TORONTO – Danny Koevermans admits that the adjustment to Major League Soccer has not come easily, particularly the travel. But judging by the results, the Toronto FC striker has managed to settle in just fine.
In his seven MLS games, the former Dutch International has scored six goals. On Tuesday, he scored the goal as TFC beat Tauro FC of Panama 1-0 to give the Reds their second victory in Group C of the CONCACAF Champions League.
So getting goals has come naturally. But the travel in MLS is more arduous than it is playing in Europe.
“It is difficult,” Koevermans admitted on Tuesday night. “You’re not used to it. As a European player the farthest you can go with a plane is maybe three hours and that’s it.”
Besides the trips for league games, in Toronto’s case there have been there have been trips to Nicaragua, Panama and Mexico City for the CCL games.
“Here, you have a six hours flight during the league and we play Champions League and they are also flights of a minimum of four hours,” Koevermans said. “With all the traveling, that makes it so tough. I knew it up front but I didn’t know it was that hard.”
Toronto’s next game is Saturday when they play Chivas USA at the Home Depot Center (10:30 pm ET, watch LIVE online). Then they fly back home for an important CCL match against Pumas UNAM at BMO Field.
Koevermans and midfielder Torsten Frings, a former German international, signed on as Designated Players on June 29. They played their first game on July 20, an MLS match against FC Dallas.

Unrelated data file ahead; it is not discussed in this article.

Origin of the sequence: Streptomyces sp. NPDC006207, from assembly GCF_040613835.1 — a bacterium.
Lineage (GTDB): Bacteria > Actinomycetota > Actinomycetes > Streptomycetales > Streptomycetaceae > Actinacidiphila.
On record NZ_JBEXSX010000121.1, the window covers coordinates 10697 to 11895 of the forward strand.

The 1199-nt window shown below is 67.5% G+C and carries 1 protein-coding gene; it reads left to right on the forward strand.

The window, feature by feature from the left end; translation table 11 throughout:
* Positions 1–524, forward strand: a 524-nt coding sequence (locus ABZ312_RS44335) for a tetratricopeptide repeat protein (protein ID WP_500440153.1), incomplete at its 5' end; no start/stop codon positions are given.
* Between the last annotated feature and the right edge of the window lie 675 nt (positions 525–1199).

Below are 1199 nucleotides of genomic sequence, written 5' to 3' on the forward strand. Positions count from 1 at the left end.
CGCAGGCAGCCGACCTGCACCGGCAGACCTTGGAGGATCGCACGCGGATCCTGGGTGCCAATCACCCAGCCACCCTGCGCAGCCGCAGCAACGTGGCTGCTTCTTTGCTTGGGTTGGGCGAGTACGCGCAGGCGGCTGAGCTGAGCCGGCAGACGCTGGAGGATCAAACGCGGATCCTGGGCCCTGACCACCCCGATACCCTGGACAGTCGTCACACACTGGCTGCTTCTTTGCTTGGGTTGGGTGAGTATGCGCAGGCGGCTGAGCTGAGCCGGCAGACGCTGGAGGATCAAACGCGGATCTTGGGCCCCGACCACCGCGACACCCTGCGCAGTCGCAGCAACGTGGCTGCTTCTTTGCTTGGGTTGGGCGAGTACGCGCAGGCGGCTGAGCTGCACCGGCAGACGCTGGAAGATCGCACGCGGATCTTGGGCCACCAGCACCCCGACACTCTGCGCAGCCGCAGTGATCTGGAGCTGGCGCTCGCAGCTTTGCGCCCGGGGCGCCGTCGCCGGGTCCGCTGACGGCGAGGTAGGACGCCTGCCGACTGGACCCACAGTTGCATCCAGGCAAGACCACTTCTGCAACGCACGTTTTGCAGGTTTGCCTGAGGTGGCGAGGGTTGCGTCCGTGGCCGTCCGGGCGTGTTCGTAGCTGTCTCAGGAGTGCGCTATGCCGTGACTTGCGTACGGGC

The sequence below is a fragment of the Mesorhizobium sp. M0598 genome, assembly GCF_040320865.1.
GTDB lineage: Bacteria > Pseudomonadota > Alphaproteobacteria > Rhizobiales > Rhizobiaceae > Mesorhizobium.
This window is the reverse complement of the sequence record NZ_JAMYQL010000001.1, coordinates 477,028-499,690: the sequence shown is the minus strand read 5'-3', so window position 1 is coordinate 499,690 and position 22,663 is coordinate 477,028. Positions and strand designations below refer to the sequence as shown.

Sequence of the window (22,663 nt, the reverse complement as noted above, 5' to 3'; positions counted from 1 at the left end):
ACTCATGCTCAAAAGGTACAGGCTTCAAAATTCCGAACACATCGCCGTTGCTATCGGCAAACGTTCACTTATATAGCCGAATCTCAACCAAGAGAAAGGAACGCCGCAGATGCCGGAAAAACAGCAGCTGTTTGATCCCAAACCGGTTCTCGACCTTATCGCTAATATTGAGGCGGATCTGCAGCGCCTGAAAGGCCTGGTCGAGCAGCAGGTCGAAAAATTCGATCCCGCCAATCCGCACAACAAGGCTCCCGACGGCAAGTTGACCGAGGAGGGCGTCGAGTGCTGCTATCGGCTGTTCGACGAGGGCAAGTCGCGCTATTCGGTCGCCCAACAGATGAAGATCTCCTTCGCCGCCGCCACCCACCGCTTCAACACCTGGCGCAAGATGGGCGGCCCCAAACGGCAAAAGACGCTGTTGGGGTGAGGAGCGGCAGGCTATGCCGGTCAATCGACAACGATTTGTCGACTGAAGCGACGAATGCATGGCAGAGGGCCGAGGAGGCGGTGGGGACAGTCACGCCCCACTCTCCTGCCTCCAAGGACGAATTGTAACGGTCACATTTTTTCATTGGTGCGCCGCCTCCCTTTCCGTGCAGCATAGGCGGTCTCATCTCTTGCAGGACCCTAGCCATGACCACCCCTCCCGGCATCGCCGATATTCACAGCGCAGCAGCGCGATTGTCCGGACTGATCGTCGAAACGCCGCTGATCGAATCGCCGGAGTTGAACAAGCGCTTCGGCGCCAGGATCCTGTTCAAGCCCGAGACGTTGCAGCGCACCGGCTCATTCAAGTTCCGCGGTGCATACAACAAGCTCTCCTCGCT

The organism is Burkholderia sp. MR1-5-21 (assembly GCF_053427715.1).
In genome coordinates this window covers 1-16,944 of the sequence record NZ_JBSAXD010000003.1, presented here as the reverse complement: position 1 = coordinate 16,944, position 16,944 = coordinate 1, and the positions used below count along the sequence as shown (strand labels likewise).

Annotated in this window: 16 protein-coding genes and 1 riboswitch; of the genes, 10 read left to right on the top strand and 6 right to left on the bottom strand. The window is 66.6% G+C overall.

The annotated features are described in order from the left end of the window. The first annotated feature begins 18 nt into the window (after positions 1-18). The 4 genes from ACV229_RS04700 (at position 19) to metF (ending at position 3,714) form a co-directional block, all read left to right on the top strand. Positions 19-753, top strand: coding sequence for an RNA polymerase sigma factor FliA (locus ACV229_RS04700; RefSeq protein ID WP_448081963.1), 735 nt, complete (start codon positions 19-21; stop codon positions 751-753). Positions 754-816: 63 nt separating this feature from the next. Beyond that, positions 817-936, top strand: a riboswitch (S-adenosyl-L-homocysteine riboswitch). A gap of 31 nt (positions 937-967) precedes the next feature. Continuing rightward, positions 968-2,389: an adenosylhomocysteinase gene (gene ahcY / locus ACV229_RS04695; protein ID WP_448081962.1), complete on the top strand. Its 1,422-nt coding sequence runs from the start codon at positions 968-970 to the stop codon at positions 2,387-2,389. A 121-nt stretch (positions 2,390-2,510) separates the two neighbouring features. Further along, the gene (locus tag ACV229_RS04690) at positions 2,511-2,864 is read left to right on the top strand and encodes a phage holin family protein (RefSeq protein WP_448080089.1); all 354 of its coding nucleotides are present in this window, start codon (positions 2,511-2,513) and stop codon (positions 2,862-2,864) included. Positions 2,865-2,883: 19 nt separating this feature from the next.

The longtime PSV Eindhoven man said it was difficult starting out in the middle of the season without the benefit of training camp and going against players who were fit.
“Everybody’s strong here, everybody’s quick and we had a holiday,” said Koevermans. “I think we had five days of training when we started.”
Koevermans missed two league games and one CCL game after twisting his left ankle in Panama City on Aug. 18 in the 2-1 win over Tauro. The next day his whole leg hurt, including his Achilles and hamstring. He came back as a late replacement in Columbus and the goals have come with conditioning and chances.
“He's a very good striker,” head coach and technical director Aron Winter said. “He's not only waiting for the ball, but he anticipates, watching always, [asking] 'OK, when I'm in the box where could the ball fall [so] that I'm close to the ball to make a goal?'”